Amongst such efforts is their collection of sweatshirts, t-shirts, and track pants (read: sweatpants) emblazed with the word, RADARTE, that has become far, far more famous amongst a larger audience than any of their collections that have hit the runway. Rihanna, Beyoncé, Jay-Z (or wherever you put the hyphen these days), Will Ferrell, Mindy Kaling, Katy Perry, Anne Hathaway, Kirsten Dunst, Emma Watson, and Kanye West, among others, have been spotted in the RADARTE gear, spawning “it” garments of sorts, complete with press attention, spins-offs, and an expansive array of copies. 

In fact, the RADARTE wear and its more recent, ROSARTE spin-off, has become so successful that it has somehow eclipsed the designers’ main collection, at least in terms of the vast majority of retailers and the general public. As I mentioned above, even the most upscale of retailers are only stocking the RADARTE collection online – the $125 t-shirts and $200 sweatshirts. Is this problematic? 

The spokesman for the brand certainly does say so (of course). “Rodarte’s ready-to-wear business and private client sales are going strong and they have a loyal global network of bricks-and-mortar and online stores supporting this,” a spokesperson for the brand said last year. “In addition, they’ve also, on top of this and not replacing this, seen a strong growth in more accessible items including T-shirts and sweatshirts, which has added to their brand’s offering — which is very exciting.”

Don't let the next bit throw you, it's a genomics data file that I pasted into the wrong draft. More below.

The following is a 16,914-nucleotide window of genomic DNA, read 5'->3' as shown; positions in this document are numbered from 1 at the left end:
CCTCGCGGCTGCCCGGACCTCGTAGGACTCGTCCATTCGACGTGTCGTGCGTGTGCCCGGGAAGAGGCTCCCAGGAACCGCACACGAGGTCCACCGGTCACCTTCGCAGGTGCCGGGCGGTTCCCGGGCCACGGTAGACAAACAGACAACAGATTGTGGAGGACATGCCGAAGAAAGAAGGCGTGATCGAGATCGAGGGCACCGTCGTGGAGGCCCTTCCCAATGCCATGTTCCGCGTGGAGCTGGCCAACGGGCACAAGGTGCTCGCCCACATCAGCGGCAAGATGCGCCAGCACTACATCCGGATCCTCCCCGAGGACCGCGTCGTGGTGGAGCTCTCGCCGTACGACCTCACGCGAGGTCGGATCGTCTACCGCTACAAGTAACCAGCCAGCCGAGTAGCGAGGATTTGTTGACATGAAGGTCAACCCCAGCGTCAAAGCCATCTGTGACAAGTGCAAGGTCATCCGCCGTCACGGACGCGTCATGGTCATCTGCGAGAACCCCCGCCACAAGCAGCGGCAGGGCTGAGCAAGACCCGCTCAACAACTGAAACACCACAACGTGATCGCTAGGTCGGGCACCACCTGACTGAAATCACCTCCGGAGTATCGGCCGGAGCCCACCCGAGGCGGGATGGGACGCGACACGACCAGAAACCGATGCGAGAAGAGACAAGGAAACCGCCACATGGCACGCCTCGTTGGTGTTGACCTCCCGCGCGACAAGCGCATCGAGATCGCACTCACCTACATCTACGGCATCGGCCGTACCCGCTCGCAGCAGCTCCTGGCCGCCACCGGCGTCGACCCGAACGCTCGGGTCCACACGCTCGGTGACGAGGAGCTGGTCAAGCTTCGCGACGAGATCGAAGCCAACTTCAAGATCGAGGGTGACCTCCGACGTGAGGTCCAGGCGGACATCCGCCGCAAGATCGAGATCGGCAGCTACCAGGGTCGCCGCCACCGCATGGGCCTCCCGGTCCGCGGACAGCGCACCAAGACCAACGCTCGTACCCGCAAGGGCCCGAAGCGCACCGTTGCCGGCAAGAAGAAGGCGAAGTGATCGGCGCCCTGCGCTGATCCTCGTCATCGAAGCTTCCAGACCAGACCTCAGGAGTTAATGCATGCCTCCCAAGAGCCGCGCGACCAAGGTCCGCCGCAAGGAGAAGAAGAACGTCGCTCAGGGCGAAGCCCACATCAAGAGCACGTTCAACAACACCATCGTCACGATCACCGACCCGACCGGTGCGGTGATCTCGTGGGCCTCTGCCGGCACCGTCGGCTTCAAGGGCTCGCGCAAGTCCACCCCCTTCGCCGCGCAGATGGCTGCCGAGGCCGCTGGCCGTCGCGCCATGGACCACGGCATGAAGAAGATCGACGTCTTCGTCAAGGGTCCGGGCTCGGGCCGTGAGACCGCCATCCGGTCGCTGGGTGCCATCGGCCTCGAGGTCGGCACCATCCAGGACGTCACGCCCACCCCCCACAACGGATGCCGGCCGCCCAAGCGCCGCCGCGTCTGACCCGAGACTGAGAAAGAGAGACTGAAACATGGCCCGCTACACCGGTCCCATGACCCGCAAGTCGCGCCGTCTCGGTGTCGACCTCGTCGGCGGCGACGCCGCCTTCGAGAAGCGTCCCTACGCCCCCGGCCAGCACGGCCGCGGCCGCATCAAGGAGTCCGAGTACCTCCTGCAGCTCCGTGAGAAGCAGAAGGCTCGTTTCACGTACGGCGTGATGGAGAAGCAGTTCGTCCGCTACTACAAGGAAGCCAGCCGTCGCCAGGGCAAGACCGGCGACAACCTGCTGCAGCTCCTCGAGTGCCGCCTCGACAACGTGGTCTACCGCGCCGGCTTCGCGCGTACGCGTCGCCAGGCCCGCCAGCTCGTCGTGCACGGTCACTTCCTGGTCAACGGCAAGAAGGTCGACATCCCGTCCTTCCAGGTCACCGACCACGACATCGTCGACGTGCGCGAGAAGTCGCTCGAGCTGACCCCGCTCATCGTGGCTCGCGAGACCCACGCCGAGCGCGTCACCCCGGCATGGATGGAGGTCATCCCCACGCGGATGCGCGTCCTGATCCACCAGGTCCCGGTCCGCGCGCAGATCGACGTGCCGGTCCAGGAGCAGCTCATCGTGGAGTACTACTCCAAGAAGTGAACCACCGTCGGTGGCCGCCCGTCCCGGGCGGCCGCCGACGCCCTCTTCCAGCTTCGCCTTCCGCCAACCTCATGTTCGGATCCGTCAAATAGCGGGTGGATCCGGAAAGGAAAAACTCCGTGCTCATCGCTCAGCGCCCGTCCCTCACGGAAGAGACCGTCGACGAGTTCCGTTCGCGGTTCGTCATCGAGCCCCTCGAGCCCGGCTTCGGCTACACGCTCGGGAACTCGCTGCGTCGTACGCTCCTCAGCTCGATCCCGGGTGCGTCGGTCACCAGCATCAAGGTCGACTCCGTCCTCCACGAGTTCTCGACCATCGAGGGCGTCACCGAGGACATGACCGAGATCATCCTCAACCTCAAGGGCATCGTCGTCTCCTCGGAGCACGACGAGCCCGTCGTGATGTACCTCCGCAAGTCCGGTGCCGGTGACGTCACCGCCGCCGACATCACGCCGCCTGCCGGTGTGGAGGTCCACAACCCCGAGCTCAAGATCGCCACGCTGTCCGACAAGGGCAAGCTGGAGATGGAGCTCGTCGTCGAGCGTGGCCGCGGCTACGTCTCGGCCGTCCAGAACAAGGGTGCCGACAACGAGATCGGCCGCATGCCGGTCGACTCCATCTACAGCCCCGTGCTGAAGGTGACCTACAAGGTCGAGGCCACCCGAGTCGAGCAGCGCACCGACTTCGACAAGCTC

And I do not really think so, either. Stockists, such as Bergdorf Goodman, Selfridges, Ikram and Colette, carry the sisters’ intricately crafted designs in-store. And not all e-commerce sites have taken the RADARTE route., for instance, is currently stocking an array of Rodarte garments for sale on its site (as well as a RADARTE sweatshirt or two). Moda Operandi also stocks garments from the brand’s main collection, including its $790 denim. As such, it does not seem that they business is in trouble. 

The thing with Rodarte is two-fold: Primarily, the brand is positioned – with its very pricey dresses that can actually be found in museums, and its still-developing ability to provide commercially viable daywear – in a manner that likely requires an additional source of income, at least for now. This is not inherently alarming. 

As I noted above, for high fashion brands, this is completely commonplace. Take Christian Dior, which was one of the first big houses to really pioneer licensing as a means of achieving growth and revenue. The house started by licensing its name for fragrances, and by 1950, its licensing program, which was devised by Dior General Manager Jacques Rouët, put the brand’s name on dozens of accessories, including ties, furs, hats, gloves, handbags, jewelry, lingerie, and scarves. 

Since taking the executive reigns, President and CEO Sidney Toledano has significantly trimmed away at the company’s list of licensees, but license revenue is still a significant source of funds for the brand. Also consider Balmain. As of 2012, fifty percent of the Paris-based brand’s total income comes from license royalties, such as eyewear, fragrances, etc. Chanel has worked with Luxottica for years to design, manufacture, distribute and sell eyewear, as does Dolce & Gabbana, Prada, Burberry, Miu Miu, and Versace, among others. In fact, Louis Vuitton and Hermès are almost absolute outliers with completely in-house operations – aka without a single licensee, distributor or franchise. As you can see, it’s just not that uncommon for brands to rely on licensing as a source of revenue.